The relatability of Bible characters to our own life experiences and circumstances brings such humanity to their life story.  Without realizing it, we often exalt Bible characters to levels they themselves never achieved or viewed themselves as attaining.  Solomon was one of those characters.  We see Solomon as a positioned son when it came to his kingship, a pioneer in his construction of the temple and his own home, as well as a man full of problems.  As you read about Solomon or the things he said, you hear in his spirit a man who desired to understand people, the way they thought, why they acted and responded to life’s constant changes.

One of Solomon’s observations of people is found in Proverbs 14:29 which says, “He that is slow to wrath is of great understanding…”Recently God reminded me through my son how quickly we can forget that we should be “slow” to wrath.  As my 6 year old and I walked down the hallway at church, my son began to laugh and I heard the voice of the dear saint at the other end of the hallway who was obviously having some throat issues that day.  I began to rebuke him for laughing at someone else’s difficulty.  By the time I finally finished my eloquent rebuke, he looked up at me and said, “Dad, what are you talking about?”  I said, “Son you were laughing at that person!”  He said, “No Daddy, I never heard them, one of the other men said something funny to me as we walked by their office.”  Hmm…boy I felt like mud!  I realized very quickly that I was in error.  Below are the errors I made:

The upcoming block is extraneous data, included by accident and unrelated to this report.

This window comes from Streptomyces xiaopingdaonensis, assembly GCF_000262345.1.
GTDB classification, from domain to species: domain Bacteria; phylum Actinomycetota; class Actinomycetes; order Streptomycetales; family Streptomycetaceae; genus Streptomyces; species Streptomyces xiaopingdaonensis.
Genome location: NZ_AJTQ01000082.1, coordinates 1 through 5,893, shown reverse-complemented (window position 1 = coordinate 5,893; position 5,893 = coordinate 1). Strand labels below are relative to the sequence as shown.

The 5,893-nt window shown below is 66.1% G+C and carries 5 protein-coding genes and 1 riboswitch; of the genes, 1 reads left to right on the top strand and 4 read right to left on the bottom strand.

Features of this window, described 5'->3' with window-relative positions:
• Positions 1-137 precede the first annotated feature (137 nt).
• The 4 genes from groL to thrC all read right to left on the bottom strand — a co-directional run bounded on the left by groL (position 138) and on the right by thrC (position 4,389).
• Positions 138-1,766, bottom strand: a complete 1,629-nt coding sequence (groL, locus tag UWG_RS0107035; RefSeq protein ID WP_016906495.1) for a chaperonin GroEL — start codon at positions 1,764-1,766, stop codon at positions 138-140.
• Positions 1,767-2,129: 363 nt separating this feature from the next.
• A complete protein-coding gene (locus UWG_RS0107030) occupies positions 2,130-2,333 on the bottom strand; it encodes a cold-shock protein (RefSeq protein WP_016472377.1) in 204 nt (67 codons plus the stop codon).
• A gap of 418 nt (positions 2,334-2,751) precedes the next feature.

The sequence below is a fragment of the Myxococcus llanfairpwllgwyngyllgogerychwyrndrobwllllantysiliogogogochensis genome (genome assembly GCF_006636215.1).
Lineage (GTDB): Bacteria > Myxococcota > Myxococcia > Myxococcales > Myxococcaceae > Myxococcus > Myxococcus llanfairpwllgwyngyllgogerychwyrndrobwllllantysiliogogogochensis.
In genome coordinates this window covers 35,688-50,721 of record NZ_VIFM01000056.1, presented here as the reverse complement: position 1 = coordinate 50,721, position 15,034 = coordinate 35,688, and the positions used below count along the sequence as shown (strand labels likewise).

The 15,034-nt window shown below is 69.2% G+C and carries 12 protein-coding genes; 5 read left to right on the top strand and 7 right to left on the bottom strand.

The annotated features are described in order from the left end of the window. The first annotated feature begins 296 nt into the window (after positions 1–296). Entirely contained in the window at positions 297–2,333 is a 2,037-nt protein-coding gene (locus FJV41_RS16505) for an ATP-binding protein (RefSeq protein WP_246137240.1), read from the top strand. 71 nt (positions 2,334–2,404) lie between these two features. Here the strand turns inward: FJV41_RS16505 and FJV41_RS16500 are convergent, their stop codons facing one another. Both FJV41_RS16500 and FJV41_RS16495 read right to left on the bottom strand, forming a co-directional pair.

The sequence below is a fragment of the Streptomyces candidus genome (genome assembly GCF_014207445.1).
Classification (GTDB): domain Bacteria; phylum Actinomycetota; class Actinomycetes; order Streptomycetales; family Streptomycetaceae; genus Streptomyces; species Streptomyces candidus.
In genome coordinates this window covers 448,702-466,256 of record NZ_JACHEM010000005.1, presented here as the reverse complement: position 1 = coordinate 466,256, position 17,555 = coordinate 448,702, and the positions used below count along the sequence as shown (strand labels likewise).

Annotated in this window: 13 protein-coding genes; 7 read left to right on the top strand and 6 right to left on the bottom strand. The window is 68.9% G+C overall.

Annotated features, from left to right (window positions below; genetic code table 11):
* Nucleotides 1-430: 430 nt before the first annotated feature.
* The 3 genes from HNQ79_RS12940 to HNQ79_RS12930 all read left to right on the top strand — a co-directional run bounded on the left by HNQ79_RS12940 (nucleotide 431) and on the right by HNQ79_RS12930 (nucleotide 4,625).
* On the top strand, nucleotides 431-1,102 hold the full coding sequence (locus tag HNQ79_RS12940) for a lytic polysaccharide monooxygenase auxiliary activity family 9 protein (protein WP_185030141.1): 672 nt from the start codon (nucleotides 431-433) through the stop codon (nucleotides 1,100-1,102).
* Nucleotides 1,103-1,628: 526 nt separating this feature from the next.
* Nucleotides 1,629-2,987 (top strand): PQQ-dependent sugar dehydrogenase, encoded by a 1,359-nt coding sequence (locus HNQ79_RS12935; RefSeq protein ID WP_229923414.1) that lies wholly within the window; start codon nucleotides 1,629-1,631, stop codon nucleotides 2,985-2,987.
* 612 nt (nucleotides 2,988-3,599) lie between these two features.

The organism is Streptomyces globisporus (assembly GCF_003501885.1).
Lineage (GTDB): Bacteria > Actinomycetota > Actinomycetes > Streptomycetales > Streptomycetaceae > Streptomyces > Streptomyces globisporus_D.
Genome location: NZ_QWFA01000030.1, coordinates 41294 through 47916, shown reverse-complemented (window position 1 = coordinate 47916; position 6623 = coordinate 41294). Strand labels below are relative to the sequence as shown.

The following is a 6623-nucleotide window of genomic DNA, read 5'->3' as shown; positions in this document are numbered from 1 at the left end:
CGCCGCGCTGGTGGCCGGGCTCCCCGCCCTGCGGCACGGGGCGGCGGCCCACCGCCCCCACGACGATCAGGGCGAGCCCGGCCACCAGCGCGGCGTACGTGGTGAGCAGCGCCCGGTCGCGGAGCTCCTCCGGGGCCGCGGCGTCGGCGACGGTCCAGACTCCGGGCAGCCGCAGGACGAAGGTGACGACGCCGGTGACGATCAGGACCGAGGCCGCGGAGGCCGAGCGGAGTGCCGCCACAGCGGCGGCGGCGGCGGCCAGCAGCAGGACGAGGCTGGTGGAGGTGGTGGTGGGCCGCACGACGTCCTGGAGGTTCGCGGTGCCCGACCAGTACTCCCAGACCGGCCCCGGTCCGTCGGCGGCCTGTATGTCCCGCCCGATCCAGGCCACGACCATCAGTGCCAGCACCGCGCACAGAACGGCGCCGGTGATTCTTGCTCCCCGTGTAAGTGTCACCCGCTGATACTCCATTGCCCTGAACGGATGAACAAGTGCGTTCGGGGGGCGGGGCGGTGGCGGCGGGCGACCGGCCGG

1. I judged my son’s actions based upon my own personal view of the situation. Proverbs 18:13
  2. I realized that my son’s heart, mind, and motives are not as corrupt as my own. Proverbs 14:17
  3. I realized that asking for forgiveness was more important than justifying my position. Proverbs 15:1

We must be careful not to judge everyone’s motives by our own personal view of a situation.  Let me encourage you that if you have found yourself quick to condemn, try to be just as quick to ask or give forgiveness.  Consider this final illustration, how many times have you talked to your children and had to kneel to talk to them?  Have you ever asked yourself why you kneel to talk to them?  The simple answer is so I can talk to them eye to eye.  My son’s perception of the world, life and people is seen through a small 3 foot 6 inch body whose eyes typically have to “look up” to see but my 6 foot 6 inch body often has to often “look down”.  If I am not careful, I will spend more time “looking down” on others actions, assumptions, and motives than “looking up”.  As we desire to grow to be more like Jesus, we must allow Jesus to become the measuring stick and balance for every situation that comes our way.  Today let me encourage you to learn from the God-given wisdom that Solomon had and ask God to give you a spirit that is “slow to wrath”.